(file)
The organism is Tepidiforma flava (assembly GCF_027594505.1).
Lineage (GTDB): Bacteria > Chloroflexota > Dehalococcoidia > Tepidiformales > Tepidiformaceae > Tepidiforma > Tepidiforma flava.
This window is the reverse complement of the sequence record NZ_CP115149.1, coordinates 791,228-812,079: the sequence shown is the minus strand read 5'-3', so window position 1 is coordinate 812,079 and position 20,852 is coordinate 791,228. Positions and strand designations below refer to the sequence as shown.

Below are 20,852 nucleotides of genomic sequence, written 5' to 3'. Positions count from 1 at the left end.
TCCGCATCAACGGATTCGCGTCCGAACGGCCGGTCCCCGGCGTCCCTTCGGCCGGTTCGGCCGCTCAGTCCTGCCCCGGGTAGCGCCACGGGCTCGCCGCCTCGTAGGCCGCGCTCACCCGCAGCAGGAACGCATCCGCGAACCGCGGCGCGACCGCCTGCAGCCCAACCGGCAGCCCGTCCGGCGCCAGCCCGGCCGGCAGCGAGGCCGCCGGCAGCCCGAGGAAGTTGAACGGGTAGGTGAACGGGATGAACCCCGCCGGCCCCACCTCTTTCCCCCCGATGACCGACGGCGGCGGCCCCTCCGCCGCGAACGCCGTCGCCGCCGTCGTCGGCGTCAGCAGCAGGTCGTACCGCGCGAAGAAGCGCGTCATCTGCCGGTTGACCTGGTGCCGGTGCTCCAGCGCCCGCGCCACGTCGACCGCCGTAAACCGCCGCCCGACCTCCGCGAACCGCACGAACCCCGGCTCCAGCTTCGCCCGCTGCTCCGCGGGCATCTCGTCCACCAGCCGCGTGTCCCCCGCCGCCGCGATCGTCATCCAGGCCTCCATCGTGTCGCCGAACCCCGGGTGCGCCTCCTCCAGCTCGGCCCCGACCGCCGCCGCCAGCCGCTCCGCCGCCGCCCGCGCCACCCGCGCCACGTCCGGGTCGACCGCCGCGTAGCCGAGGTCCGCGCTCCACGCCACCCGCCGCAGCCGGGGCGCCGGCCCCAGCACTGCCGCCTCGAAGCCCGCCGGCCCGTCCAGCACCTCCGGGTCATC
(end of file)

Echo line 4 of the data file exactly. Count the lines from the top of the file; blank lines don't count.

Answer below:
Below are 20,852 nucleotides of genomic sequence, written 5' to 3'. Positions count from 1 at the left end.